Jaanos April 9, 2012 10:59 AM

I thought it’s primarily the size – so that something interesting cannot be hidden in it. I’m sure my 5 year old laptop with extra external battery (looks as a weird stand) will always get an extra look while on the conveyor.

Secondarily, the familiarity – all the iPads are the same (within a generation), and they are very common, so in theory, it’s easy to spot any funny additions to it, even when buried in a busy suitcase.

Though I cannot ignore the proposition that if all iPad bearing humans are put to the same inconvenience than all the businessmen lugging along their laptops, the TSA would become even less popular.

LS April 9, 2012 11:07 AM

If it’s intended as theatrics, then they need to hire better script writers.

I certainly feel LESS secure with my laptop(s) exposed and alone in a bin as I wait on the far side of the X-ray belt from my things in opt-out limbo.

Captain Obvious April 9, 2012 11:10 AM

+1 for netbooks. The sign says to remove all LAPTOPS, sir.

I wonder if any FAA pentesters have done any work on charlie quattro ‘battery’ cells.

Gavin Ward April 9, 2012 11:20 AM

I am in rare disagreement with Bruce about this one. I can see a logic to what they’re doing and the key to the dilemma lies here:

“The T.S.A. wouldn’t comment, obviously, on whether laptops are better carrying cases for bombs”.

Well, the TSA doesn’t want to go on record as saying so for the usual arse-covering reasons but laptops are very clearly better carrying cases for bombs.

They are a sealed box that can’t be opened up for inspection – not without the risk of causing serious annoyance to its owner at least. If you bring a lovingly gift-wrapped present through airport security, they won’t hesitate to make you unwrap it but as far as I’m aware, taking laptops apart is not the done thing.

If you accept that US airports are full of bad people trying to smuggle bombs on planes in very creative ways (and I obviously don’t accept that for a minute and I know Bruce doesn’t either, but their raison d’etre is based on this premise) then what they are doing makes some degree of sense.

As anyone who has ever opened a laptop up knows, there is a fair amount of free space in there, even in a netbook. They have fans and vents and free space is left for air to flow through. The same cannot (yet) be said of iPads or smartphones.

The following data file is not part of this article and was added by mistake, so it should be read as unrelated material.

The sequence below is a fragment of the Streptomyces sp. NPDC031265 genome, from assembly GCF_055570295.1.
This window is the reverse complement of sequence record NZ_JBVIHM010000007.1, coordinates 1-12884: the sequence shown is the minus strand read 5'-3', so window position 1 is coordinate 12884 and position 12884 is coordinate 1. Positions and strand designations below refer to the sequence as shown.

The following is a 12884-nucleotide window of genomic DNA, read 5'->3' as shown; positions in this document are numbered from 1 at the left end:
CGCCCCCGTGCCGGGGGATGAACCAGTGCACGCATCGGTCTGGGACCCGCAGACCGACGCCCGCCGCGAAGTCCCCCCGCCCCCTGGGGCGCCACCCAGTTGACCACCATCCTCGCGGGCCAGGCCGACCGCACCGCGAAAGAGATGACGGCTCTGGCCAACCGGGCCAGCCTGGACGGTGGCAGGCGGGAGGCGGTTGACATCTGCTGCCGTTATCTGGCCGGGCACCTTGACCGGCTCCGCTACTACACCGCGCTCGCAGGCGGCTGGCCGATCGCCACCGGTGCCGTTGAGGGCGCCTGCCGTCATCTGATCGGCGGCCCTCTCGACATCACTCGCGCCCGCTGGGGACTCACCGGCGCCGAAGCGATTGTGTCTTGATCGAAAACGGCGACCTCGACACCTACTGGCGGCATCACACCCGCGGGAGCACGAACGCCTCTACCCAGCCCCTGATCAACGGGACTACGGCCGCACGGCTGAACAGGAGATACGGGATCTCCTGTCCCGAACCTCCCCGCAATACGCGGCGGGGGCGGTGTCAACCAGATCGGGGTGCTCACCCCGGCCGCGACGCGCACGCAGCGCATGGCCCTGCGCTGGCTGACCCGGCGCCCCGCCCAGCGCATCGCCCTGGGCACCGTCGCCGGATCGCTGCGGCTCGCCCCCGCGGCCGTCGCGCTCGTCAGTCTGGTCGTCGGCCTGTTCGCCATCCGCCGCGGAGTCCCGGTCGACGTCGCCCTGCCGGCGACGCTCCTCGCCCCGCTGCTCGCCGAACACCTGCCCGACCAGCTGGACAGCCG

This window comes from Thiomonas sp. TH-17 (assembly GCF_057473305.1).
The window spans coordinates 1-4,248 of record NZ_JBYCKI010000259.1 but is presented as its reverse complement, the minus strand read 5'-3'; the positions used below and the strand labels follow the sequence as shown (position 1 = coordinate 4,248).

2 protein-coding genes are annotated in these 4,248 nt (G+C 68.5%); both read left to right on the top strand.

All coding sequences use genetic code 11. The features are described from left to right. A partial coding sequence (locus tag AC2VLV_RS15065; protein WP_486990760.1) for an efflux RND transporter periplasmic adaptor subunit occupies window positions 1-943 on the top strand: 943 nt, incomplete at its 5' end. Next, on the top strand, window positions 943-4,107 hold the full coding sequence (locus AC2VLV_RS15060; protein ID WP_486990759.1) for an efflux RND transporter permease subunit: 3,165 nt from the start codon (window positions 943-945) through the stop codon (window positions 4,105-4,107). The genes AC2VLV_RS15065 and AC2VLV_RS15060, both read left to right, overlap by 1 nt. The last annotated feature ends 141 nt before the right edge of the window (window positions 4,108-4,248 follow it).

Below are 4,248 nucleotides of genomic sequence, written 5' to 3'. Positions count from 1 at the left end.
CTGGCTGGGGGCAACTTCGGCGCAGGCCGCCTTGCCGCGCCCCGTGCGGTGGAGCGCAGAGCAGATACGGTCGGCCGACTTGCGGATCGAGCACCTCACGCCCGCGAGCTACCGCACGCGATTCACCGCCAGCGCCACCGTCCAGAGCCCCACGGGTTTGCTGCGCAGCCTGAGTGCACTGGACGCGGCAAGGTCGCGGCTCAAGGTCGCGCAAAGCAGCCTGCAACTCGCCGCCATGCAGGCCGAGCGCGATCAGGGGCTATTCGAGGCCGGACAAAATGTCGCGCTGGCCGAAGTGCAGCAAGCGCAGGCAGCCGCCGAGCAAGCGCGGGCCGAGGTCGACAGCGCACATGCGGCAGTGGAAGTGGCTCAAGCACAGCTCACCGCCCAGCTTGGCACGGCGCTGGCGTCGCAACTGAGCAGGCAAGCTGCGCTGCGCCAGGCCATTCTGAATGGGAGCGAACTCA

There are full-size laptops with two 2.5″ drive bays, one of which could be empty. There are batteries that could have two thirds of their cells removed and replaced with semtex and the laptop would still work just fine if inspected.

There are so many circuit traces, ribbon cables and other wires that have a reason to be there that it would take a trained eye to spot a few that aren’t supposed to be there because they’re part of a bomb.

Now that tape and CD walkmen have gone out of fashion, you could argue they are possibly the only thing that someone might want to bring on a plane as a matter of course that has enough space to fit a viable bomb into.

An ipad is densely-packed and monolithic in design. You pull enough circuit board out of an iPad to leave room for a bomb and you will no longer have a working iPad. It will also possibly look like it’s been opened up. As well, every iPad should look substantially the same when x-rayed. The same can’t be said for the hundreds of different makes and models of laptop on the market.

So once again, if you accept the idea that the best way to stop bombs being taken on planes is to scrutinise everything brought onto the plane that could feasibly have a bomb in it, then this policy makes sense.

The question is would these TSA x-ray monkeys know the difference between an unmodified netbox and a netbook with a drive bay that’s half SSD and half semtex?

If not, well THEN, sure, they’re wasting people’s time. But hopefully they’re at least trained to see people sweating when they’re asked to remove their laptop from their bag and the x-ray conveyor belt pauses with it inside.

JohnP April 9, 2012 11:32 AM

I have a tablet with a USB keyboard connected in a portfolio-like faux-leather case. This confused the screener at Atlanta’s airport 2 weeks ago. When asked what the problem was, she said I didn’t remove a laptop from my daypack. She didn’t make a big deal out of it, just re-ran it through the x-ray again when I said it was a tablet.